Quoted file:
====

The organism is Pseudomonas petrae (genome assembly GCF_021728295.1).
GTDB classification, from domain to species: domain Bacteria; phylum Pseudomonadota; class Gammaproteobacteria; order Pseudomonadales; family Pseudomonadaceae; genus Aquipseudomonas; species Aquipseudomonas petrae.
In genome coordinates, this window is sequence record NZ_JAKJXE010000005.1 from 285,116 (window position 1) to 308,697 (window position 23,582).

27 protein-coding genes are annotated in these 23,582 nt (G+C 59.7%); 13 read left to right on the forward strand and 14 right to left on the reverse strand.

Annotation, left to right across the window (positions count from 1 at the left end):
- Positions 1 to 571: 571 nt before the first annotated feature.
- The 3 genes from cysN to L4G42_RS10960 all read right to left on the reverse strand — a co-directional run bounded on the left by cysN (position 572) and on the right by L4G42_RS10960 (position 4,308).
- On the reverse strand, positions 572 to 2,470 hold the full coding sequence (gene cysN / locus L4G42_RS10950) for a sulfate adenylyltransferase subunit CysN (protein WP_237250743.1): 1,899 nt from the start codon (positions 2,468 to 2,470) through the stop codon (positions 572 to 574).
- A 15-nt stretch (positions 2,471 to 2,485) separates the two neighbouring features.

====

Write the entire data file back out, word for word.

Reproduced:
The organism is Pseudomonas petrae (genome assembly GCF_021728295.1).
GTDB classification, from domain to species: domain Bacteria; phylum Pseudomonadota; class Gammaproteobacteria; order Pseudomonadales; family Pseudomonadaceae; genus Aquipseudomonas; species Aquipseudomonas petrae.
In genome coordinates, this window is sequence record NZ_JAKJXE010000005.1 from 285,116 (window position 1) to 308,697 (window position 23,582).

27 protein-coding genes are annotated in these 23,582 nt (G+C 59.7%); 13 read left to right on the forward strand and 14 right to left on the reverse strand.

Annotation, left to right across the window (positions count from 1 at the left end):
- Positions 1 to 571: 571 nt before the first annotated feature.
- The 3 genes from cysN to L4G42_RS10960 all read right to left on the reverse strand — a co-directional run bounded on the left by cysN (position 572) and on the right by L4G42_RS10960 (position 4,308).
- On the reverse strand, positions 572 to 2,470 hold the full coding sequence (gene cysN / locus L4G42_RS10950) for a sulfate adenylyltransferase subunit CysN (protein WP_237250743.1): 1,899 nt from the start codon (positions 2,468 to 2,470) through the stop codon (positions 572 to 574).
- A 15-nt stretch (positions 2,471 to 2,485) separates the two neighbouring features.